An old-fashioned Kentucky thunderstorm is coming down around him, but Rick Dees doesn't mind -- he's on a mission to start something new. Crackling through a bad cellphone connection while preparing to board a plane from Louisville back to Los Angeles, the popular radio host explains that he has been out promoting his new Web channel, All Number 1 Hits, with teen sensation Miley Cyrus.
The fit seems natural -- Dees is launching a Top 40s website today and Cyrus is top of the charts (as well as starring in the new movie version of her successful TV series, "Hannah Montana.") "She's a billion-dollar industry on two legs," Dees said. "I'm just reflecting what people want."
That's what Dees does for a living, whatever the media. For decades, the 59-year-old has tapped into the pop music market as well as any radio host in Los Angeles and has lived to tell about it. Yes, he was famously fired from KIIS-FM (102.7) in 2004, and recently, his new home, KMVN-FM (93.9), announced it would be switching to Spanish-language programming on Wednesday. But he's surviving the industry shift and bracing for the future of radio. "I don't think local stations are understanding how to use their websites," he said. "You have to make people go there for something."
Dees hopes to accomplish this in several ways. First, the new channel -- www.allnumber1hits.com -- is more of an entertainment destination than a traditional Web streaming portal. Dees and other personalities will host live shows and bring in guests such as Cyrus, but there will also be original reporting, videos, games and even an iPhone application. All of this will be presented in high definition as a featured channel on his upgraded website Rick.com, operated by Dees Entertainment out of Burbank. Plans to sell content to satellite radio stations XM and Sirius are in the works, he said. "This is just a massive filter for content from around the world," Dees said. "People are time starved and so they want to know where are the best podcasts."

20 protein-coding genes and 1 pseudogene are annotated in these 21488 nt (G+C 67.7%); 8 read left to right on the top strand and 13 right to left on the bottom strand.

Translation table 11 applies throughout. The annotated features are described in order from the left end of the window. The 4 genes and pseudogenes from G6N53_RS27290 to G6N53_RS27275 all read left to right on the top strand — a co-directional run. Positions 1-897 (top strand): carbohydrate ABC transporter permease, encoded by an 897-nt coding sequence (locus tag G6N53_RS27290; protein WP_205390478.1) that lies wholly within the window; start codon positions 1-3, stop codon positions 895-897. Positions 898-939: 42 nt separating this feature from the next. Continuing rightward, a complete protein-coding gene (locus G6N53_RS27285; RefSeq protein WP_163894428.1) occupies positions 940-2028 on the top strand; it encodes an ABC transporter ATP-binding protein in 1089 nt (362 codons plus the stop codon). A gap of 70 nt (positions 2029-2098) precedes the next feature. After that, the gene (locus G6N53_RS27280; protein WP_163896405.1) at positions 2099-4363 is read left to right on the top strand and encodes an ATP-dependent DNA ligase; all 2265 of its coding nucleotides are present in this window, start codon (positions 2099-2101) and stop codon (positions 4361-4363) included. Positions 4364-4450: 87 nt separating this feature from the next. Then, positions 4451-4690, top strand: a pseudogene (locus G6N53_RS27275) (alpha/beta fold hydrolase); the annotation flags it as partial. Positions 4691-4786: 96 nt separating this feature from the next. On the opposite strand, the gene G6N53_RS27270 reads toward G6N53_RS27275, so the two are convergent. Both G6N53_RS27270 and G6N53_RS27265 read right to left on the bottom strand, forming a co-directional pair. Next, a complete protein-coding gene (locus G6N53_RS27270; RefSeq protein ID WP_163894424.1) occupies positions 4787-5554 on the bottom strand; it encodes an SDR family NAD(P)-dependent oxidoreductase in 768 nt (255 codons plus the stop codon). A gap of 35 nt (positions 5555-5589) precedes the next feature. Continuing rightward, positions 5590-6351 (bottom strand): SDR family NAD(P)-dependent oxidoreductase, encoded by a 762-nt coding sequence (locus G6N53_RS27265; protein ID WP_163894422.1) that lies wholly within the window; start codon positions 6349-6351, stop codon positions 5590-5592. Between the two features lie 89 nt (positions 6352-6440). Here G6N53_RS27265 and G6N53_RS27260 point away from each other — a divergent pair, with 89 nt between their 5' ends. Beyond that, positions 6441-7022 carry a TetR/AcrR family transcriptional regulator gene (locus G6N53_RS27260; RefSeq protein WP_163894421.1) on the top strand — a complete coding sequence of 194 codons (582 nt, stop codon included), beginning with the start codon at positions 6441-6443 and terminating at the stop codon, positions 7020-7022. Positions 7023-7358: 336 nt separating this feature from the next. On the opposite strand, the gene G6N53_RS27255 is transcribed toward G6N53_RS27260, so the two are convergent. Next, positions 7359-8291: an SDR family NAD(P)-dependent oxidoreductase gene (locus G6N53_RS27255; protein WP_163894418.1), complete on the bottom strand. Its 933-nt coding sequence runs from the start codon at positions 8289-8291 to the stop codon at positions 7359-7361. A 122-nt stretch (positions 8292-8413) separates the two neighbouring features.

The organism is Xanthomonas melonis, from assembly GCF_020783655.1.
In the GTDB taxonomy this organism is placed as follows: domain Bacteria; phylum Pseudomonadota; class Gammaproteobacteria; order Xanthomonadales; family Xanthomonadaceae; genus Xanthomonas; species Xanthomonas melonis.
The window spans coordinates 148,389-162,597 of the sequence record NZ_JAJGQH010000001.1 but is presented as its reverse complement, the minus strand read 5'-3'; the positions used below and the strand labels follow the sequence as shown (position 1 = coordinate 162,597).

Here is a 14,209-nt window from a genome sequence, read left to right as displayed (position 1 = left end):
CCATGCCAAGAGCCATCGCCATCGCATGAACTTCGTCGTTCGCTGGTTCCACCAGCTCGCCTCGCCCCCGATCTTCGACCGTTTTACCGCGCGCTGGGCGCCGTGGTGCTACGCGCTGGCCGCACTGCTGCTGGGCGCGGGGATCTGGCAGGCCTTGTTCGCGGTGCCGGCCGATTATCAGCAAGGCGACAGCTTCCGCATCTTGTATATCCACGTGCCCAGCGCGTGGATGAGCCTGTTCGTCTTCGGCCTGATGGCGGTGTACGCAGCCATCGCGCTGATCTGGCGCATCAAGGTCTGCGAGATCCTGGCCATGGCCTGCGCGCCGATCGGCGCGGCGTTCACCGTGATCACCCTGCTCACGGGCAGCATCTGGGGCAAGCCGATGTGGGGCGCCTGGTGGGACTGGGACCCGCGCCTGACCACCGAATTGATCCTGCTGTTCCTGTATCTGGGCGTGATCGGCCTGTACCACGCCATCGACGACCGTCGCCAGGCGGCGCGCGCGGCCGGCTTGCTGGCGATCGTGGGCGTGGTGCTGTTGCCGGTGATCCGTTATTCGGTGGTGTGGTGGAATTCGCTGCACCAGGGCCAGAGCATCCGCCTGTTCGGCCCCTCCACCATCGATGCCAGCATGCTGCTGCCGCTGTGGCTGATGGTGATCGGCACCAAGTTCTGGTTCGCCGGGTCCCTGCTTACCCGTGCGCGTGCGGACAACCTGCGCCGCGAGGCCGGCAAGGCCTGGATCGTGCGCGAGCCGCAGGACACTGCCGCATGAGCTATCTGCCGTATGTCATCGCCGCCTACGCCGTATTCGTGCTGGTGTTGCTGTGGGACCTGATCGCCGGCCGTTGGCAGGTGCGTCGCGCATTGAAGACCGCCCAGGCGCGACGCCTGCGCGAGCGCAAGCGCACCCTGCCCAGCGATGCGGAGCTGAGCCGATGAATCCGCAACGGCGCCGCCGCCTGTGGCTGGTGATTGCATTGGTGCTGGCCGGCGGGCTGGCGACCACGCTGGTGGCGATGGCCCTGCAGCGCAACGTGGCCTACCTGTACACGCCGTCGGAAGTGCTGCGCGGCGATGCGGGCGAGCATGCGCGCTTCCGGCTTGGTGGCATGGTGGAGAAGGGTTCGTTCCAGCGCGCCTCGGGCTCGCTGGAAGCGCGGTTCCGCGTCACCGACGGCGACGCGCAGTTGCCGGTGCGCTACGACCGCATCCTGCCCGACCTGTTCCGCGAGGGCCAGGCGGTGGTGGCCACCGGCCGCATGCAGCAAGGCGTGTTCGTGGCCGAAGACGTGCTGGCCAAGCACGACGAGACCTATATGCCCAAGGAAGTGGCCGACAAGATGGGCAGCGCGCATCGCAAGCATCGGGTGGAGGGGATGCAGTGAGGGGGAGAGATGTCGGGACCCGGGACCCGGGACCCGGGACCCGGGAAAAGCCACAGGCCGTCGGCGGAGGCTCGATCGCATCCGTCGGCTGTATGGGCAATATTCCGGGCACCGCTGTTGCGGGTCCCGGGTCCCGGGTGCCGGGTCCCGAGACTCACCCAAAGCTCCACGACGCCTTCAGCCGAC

Approach to radio
With more stations switching to Spanish or going Web only, like the former "Indie 103.1," corporations in L.A. might want to rethink their approach to radio, he added.
"The more that it's homogenized, the worse it can be," Dees said. "Broadcasters have to change back and give people what they ask for, which is a community of one on one."
Dees remembers listening to Bill Cosby on the radio and practicing the comedian's delivery. It was smooth and familiar, he said, like he was speaking to the audience directly.
"No one even knows what original radio sounds like," he said. "People don't even get the weather anymore. There's not a school for talent teaching anymore."
But times have changed, and Dees has changed with them. The era of big radio personalities has given way to podcasts, and while technology has improved and expanded, familiar voices have died out.
With All Number 1 Hits, Dees hopes to tap into the feeling that drew him to radio when he was young. By bringing in new hosts such as his son, Kevin, and Joe Kieley (whose late father was the program director at KIIS-FM for many years), Dees is hoping to keep the radio personality tradition alive.
But he's also adding modern twists through social networking components such as Facebook and Twitter accounts, something that more stations should be doing, he said. Scouring YouTube for videos and tweeting status updates is part of daily life now -- why not bring it into the mix?
When 16-year-old Cyrus came into the studio last week for an interview, she had just finished tweeting to fans. Before shaking Dees' hand, she tucked her smart phone under her neck and offered a hello.
"Why fight it?" he asked. "Last week, one 13-year-old sent out 10,000 text messages."